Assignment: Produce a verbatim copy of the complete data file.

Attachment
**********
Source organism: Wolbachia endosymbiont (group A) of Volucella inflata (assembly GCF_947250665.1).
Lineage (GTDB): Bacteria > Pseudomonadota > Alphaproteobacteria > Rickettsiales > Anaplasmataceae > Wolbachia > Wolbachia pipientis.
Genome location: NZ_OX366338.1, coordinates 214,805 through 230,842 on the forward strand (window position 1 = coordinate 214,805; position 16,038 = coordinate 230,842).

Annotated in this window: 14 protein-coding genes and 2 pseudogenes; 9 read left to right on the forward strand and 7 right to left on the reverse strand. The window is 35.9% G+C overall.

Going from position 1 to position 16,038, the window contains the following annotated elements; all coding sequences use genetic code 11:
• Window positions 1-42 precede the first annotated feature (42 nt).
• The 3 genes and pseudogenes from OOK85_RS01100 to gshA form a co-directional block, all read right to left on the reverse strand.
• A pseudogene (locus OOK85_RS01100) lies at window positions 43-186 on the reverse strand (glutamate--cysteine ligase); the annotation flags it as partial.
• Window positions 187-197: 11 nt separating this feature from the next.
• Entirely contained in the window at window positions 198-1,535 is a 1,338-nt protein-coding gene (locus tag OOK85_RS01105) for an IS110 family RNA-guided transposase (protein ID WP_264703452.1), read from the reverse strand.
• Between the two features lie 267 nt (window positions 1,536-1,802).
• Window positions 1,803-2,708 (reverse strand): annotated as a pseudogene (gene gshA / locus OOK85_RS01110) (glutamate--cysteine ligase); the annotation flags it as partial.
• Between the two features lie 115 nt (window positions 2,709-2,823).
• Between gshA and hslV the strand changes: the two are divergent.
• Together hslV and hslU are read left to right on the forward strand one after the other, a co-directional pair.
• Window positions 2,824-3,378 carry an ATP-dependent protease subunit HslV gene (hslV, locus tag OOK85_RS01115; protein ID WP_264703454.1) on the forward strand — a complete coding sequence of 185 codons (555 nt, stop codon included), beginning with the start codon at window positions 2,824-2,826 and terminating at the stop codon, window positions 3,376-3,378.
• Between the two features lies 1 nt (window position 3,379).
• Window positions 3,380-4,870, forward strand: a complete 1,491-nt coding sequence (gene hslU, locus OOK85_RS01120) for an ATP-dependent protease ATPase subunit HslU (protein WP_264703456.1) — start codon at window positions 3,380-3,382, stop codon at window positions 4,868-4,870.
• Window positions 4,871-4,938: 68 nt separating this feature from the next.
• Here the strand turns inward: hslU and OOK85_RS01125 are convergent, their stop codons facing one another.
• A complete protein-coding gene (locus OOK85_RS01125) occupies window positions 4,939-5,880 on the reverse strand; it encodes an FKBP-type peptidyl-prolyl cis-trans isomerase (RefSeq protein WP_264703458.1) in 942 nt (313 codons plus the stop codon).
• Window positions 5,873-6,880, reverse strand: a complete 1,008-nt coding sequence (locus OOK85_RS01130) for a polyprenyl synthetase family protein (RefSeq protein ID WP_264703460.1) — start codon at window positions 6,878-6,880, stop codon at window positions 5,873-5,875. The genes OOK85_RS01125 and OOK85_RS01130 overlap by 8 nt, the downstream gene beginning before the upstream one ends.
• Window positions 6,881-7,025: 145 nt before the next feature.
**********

Source organism: Wolbachia endosymbiont (group A) of Volucella inflata (assembly GCF_947250665.1).
Lineage (GTDB): Bacteria > Pseudomonadota > Alphaproteobacteria > Rickettsiales > Anaplasmataceae > Wolbachia > Wolbachia pipientis.
Genome location: NZ_OX366338.1, coordinates 214,805 through 230,842 on the forward strand (window position 1 = coordinate 214,805; position 16,038 = coordinate 230,842).

Annotated in this window: 14 protein-coding genes and 2 pseudogenes; 9 read left to right on the forward strand and 7 right to left on the reverse strand. The window is 35.9% G+C overall.

Going from position 1 to position 16,038, the window contains the following annotated elements; all coding sequences use genetic code 11:
• Window positions 1-42 precede the first annotated feature (42 nt).
• The 3 genes and pseudogenes from OOK85_RS01100 to gshA form a co-directional block, all read right to left on the reverse strand.
• A pseudogene (locus OOK85_RS01100) lies at window positions 43-186 on the reverse strand (glutamate--cysteine ligase); the annotation flags it as partial.
• Window positions 187-197: 11 nt separating this feature from the next.
• Entirely contained in the window at window positions 198-1,535 is a 1,338-nt protein-coding gene (locus tag OOK85_RS01105) for an IS110 family RNA-guided transposase (protein ID WP_264703452.1), read from the reverse strand.
• Between the two features lie 267 nt (window positions 1,536-1,802).
• Window positions 1,803-2,708 (reverse strand): annotated as a pseudogene (gene gshA / locus OOK85_RS01110) (glutamate--cysteine ligase); the annotation flags it as partial.
• Between the two features lie 115 nt (window positions 2,709-2,823).
• Between gshA and hslV the strand changes: the two are divergent.
• Together hslV and hslU are read left to right on the forward strand one after the other, a co-directional pair.
• Window positions 2,824-3,378 carry an ATP-dependent protease subunit HslV gene (hslV, locus tag OOK85_RS01115; protein ID WP_264703454.1) on the forward strand — a complete coding sequence of 185 codons (555 nt, stop codon included), beginning with the start codon at window positions 2,824-2,826 and terminating at the stop codon, window positions 3,376-3,378.
• Between the two features lies 1 nt (window position 3,379).
• Window positions 3,380-4,870, forward strand: a complete 1,491-nt coding sequence (gene hslU, locus OOK85_RS01120) for an ATP-dependent protease ATPase subunit HslU (protein WP_264703456.1) — start codon at window positions 3,380-3,382, stop codon at window positions 4,868-4,870.
• Window positions 4,871-4,938: 68 nt separating this feature from the next.
• Here the strand turns inward: hslU and OOK85_RS01125 are convergent, their stop codons facing one another.
• A complete protein-coding gene (locus OOK85_RS01125) occupies window positions 4,939-5,880 on the reverse strand; it encodes an FKBP-type peptidyl-prolyl cis-trans isomerase (RefSeq protein WP_264703458.1) in 942 nt (313 codons plus the stop codon).
• Window positions 5,873-6,880, reverse strand: a complete 1,008-nt coding sequence (locus OOK85_RS01130) for a polyprenyl synthetase family protein (RefSeq protein ID WP_264703460.1) — start codon at window positions 6,878-6,880, stop codon at window positions 5,873-5,875. The genes OOK85_RS01125 and OOK85_RS01130 overlap by 8 nt, the downstream gene beginning before the upstream one ends.
• Window positions 6,881-7,025: 145 nt before the next feature.